Date:27 February 2014
Invasions of privacy: it’s time to fight back
We don’t want to scare you unnecessarily, but you need to know that a lot of digital information that you regard as strictly private is accessible to people who may not be very nice.
PM’s Davey Alba, who describes himself as a “proud technophile”, confesses that for all the attention he pays to technology, he has never worked particularly hard at protecting his data – until now. After interviewing security professionals, cryptographers, computer science researchers and other clever people, he decided it was definitely time to change his ways.
Interestingly, the top suggestion from all these experts was to move from proprietary to open-source software. He installed encryption software on his phone and laptop, abandoned Google in favour of a new search engine and downloaded an anonymising bundle called Tor to hide his identity – and that was just for starters.
This month’s cover story focuses on the erosion of privacy and explains how you can fight back, using technology, clever software and a generous dollop of common sense. How far would you go to protect your privacy? Do you believe it’s worth taking those extra steps, no matter how tedious, to protect information that no one else has the right to see? Send us your thoughts. Next up – a story about a strange quantum mechanical phenomenon inherent in many particles, including electrons, called spin. You may not be familiar with the term, but be assured that it’s about to become a lot more common as physicists and engineers explore its potential applications across a huge range of gadgets. Says writer Jon Cartwright: “Now it (spin) is poised to march into other parts of our digital gadgetry, bringing smaller, faster and more flexible calculating machines – and perhaps even one that can mimic that most powerful of all number crunchers, the human brain.”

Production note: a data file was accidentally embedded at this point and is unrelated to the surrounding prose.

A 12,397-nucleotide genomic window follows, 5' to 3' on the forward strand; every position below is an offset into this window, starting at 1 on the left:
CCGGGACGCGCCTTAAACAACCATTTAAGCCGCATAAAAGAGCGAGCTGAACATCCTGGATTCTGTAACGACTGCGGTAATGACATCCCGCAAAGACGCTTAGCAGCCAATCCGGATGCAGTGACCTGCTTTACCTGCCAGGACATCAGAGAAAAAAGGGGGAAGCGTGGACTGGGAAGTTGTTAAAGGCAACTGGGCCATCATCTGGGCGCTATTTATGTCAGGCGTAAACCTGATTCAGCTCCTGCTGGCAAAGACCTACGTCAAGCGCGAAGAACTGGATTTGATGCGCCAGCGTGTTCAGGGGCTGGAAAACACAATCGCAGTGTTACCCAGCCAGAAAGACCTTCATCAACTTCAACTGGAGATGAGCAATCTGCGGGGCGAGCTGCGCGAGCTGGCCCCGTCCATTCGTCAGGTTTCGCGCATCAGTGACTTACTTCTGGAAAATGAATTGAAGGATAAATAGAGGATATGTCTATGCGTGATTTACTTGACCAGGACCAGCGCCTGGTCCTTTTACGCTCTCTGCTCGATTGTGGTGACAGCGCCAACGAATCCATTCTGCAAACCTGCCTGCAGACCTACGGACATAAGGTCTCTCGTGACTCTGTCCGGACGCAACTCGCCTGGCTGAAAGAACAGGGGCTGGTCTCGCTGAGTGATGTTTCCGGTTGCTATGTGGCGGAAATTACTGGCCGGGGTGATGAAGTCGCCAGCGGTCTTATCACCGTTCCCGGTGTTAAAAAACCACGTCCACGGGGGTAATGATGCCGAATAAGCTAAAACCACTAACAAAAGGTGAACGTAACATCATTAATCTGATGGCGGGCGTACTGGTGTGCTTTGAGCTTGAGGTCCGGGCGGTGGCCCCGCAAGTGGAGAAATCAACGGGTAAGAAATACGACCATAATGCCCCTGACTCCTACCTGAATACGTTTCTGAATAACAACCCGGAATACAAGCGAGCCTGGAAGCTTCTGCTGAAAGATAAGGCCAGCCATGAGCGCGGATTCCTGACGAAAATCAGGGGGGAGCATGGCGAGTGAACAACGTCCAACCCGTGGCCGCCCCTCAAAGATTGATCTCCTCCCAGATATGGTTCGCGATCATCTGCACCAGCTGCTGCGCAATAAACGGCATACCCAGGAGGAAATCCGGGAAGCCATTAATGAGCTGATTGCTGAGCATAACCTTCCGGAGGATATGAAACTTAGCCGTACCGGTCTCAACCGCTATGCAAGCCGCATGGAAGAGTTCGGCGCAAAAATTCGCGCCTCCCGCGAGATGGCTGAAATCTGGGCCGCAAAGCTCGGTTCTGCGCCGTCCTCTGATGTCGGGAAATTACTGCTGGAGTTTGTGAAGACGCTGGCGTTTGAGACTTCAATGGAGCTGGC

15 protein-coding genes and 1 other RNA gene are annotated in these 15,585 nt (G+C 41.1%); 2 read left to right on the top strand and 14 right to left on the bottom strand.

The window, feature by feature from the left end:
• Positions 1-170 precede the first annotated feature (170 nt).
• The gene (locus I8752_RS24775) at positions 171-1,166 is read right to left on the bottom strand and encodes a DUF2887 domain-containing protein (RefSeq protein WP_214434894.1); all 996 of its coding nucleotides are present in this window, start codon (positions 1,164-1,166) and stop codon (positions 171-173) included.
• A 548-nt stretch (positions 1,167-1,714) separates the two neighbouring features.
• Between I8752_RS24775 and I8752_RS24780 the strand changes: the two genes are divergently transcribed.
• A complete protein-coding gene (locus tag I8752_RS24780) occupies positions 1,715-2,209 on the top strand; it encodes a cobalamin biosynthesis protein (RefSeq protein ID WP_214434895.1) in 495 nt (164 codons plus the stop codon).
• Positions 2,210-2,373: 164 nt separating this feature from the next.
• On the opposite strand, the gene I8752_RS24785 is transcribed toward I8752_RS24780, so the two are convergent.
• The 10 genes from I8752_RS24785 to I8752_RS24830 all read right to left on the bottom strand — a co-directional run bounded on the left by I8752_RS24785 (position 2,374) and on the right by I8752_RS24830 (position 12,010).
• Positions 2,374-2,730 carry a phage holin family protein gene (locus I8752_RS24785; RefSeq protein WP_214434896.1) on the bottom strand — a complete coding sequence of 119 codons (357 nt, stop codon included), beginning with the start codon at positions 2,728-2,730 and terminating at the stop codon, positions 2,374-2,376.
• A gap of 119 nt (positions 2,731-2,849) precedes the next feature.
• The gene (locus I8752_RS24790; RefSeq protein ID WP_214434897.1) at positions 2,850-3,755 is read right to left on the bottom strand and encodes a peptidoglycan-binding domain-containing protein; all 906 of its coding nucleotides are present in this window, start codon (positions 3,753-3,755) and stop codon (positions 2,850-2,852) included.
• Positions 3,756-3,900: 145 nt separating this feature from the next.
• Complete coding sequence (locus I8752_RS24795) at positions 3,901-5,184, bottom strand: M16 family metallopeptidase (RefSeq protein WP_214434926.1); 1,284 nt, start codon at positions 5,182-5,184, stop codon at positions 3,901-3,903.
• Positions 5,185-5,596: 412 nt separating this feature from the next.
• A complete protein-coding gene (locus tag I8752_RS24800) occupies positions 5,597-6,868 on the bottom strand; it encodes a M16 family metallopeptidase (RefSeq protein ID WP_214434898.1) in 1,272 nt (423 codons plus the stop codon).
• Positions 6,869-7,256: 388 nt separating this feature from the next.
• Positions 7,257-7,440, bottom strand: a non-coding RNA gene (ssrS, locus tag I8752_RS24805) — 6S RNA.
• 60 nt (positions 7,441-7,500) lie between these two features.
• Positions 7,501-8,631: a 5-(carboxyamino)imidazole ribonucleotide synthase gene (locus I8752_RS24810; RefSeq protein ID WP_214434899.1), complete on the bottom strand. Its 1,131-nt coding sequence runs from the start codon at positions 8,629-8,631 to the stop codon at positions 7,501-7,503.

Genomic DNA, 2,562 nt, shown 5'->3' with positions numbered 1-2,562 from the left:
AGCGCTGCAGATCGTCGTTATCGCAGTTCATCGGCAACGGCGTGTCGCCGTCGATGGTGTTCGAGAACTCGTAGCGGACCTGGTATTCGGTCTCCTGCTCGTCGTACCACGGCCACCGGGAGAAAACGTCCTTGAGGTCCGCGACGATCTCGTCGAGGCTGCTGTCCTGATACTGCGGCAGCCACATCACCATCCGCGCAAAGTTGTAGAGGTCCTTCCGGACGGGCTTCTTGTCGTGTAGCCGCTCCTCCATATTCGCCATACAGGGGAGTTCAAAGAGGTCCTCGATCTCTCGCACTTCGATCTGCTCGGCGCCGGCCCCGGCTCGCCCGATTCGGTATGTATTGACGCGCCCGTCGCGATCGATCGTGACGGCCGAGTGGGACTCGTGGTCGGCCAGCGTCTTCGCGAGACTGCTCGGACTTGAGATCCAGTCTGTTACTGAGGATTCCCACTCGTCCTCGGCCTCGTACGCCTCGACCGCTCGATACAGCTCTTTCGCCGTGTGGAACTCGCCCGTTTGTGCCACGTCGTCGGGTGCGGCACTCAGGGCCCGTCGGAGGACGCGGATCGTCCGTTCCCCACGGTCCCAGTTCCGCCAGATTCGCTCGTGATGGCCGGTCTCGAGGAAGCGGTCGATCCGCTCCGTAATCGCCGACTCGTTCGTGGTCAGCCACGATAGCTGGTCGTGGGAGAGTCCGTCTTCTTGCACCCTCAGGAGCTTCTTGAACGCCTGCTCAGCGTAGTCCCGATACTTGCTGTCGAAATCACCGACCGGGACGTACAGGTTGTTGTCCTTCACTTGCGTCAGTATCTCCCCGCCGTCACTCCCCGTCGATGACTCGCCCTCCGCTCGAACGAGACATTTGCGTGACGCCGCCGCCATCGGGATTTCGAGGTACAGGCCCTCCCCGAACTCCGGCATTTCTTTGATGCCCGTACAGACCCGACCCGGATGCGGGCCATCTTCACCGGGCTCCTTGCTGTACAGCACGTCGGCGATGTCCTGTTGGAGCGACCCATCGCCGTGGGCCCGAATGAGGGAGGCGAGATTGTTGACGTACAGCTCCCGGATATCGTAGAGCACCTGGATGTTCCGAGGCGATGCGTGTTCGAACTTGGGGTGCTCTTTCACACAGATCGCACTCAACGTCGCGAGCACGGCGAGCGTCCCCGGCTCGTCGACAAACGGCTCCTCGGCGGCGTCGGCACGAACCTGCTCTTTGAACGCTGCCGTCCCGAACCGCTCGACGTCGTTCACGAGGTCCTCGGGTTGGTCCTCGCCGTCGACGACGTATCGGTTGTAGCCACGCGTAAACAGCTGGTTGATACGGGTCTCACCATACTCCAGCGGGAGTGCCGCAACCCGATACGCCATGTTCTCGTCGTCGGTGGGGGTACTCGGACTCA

In another thought-provoking article, we present “10 tech terms for 2014”. You may be familiar with muon tomography, bioprinting, organ-on-a-chip and in-memory computing, but what you probably don’t know is that in February 2011, the Internet officially ran out of IP addresses (and yes, we know that new devices were still able to connect). As Alex Hutchinson says, it’s time to shift from the creaky 32-bit IPv4 system developed in the 1970s to the hugely accommodating 128-bit IPV6 system. Would you believe 340 trillion trillion addresses?
Moving along, we visit the Sywell Aerodrome, about 120 km north of London, for a close encounter with magnificent men and their flying machines. This rural airstrip is the setting for one of the quirkiest aviation competitions on the calendar, the Icarus Cup. Restricted to human-powered aircraft, it produces some amazing designs – such as the frail-looking Betterfly. This ultralight (40 kg), pedal-powered aircraft was built and piloted by David Barford, a highly determined seat-of-the-pants engineer who didn’t hesitate to cannibalise the wheels from his daughter’s childhood bicycle to er… get it off the ground. Read “The improbable flying machines of Sywell” and marvel at human ingenuity.
Finally, we take a look at the rich and varied assortment of gadgets from the annual International CES event in Las Vegas, cultural centre of the United States (just kidding) and a mecca for anyone who cares about cool – and in some cases, seriously odd – consumer technology. Consider the Urb-e folding electric scooter (we’d really like one), the Blaze Laserlight (promising a real advance in cyclist safety) and – this one fits neatly into the “odd” category – the Parrot Jumping Sumo, described by its creators as half robot, half insect. Wi-Fi controlled via your smartphone or tablet, it rolls, turns and jumps with reckless abandon. Naturally, we like it.
– Alan Duggan (firstname.lastname@example.org)